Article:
I hope you don't suffer from Anosmia. That's the condition that is associated with loss of the sense of smell. That would be a shame, for many reasons, but chiefly for me, that trigger which brings back memories from, say, 50 years ago. They even have a name for that; it's called The Proust Effect.
Overwhelmingly these memories centre around school: warm milk, burning bakelite (every thing electrical hummed and got hot), biscuits, cloth, wood, polish, jeyes fluid, wax crayons, sweet shops, stale clothes that were once washed in Surf or Omo or Oxydol powder. Almost anything can trigger those memories of one little, very confused young boy who sometimes forgot his hanky or peed his pants or stared blankly at the blackboard and stared down at olfactory nightmares - school dinners - the enforced eating of which these days would be classed as child abuse. That smell always lingered well into the afternoon and got steadily worse. It is not so long ago that schools still smelt the way they did back then in the late fifties and early sixties. It quite unsettled me to be met by the same aromas when visiting my kids' school, to be jolted into a different reality that had mysteriously shrunken in size and scale.
One of my favourite smell scenarios, and it still is, is the smell of railway stations - particularly Kings Cross. The aroma of diesel combined with a kind of acrid, metallic top-note, and that black, sticky stuff you see all over the rails and sleepers (God knows what it is), wee wee, sick and coffee, presented with a flourish, a huge rush of air that whistles through the galleries and corridors. The reason for this is very simple; it was a portal to another world, the the world that enabled me to leave behind my tiny, parochial backwater town with its shut-down mentality and discover something breathtakingly challenging and other. It was a portal to my coming of age.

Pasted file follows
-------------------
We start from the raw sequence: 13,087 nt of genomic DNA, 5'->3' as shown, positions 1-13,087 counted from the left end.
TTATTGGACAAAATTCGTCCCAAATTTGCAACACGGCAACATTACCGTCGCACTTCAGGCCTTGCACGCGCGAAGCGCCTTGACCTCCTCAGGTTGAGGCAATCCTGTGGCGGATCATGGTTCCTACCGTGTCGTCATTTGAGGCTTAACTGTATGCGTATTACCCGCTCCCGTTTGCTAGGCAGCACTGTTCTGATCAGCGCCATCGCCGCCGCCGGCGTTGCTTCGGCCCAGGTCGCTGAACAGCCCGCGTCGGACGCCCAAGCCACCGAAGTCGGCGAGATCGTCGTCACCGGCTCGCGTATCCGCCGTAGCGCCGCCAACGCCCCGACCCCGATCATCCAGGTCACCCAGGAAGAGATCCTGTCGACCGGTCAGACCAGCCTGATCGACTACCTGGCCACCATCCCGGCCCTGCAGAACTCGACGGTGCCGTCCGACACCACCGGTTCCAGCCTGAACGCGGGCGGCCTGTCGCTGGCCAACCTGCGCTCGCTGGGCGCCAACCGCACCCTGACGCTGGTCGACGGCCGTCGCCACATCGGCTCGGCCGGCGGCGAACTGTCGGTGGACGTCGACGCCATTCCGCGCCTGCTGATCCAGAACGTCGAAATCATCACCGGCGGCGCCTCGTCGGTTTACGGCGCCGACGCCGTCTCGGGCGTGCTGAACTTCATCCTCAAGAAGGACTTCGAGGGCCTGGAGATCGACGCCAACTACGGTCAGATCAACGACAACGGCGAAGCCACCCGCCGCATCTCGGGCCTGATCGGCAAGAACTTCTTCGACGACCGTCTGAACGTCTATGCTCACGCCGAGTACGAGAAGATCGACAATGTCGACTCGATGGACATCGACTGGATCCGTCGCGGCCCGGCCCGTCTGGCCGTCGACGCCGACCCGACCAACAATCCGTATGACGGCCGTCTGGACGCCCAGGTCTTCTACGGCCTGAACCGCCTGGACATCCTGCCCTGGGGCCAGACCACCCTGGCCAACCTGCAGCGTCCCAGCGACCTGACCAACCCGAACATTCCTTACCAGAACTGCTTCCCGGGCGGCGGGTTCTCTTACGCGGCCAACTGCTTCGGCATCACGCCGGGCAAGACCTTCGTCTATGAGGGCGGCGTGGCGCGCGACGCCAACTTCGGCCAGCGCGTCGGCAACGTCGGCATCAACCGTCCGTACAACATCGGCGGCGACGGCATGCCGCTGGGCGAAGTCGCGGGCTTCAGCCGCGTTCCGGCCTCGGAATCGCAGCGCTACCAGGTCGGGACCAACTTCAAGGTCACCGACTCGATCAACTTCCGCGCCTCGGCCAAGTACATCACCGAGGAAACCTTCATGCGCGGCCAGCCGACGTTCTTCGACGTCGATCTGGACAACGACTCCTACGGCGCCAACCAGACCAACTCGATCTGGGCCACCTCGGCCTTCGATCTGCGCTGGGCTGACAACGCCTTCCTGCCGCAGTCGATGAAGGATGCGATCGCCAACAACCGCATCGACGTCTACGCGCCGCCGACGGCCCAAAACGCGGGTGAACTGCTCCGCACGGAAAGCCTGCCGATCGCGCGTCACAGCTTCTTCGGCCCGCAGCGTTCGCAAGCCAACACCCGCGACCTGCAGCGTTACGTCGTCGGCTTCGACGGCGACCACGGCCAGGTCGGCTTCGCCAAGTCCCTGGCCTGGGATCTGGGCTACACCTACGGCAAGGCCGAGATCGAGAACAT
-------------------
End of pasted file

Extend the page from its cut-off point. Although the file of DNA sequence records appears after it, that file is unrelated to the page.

Many olfactory sensations we shall never get back. Tobacco smoke is one which permeated almost every aspect of life until it was banned. Remember the French Underground? Gitanes! And Disque Bleu!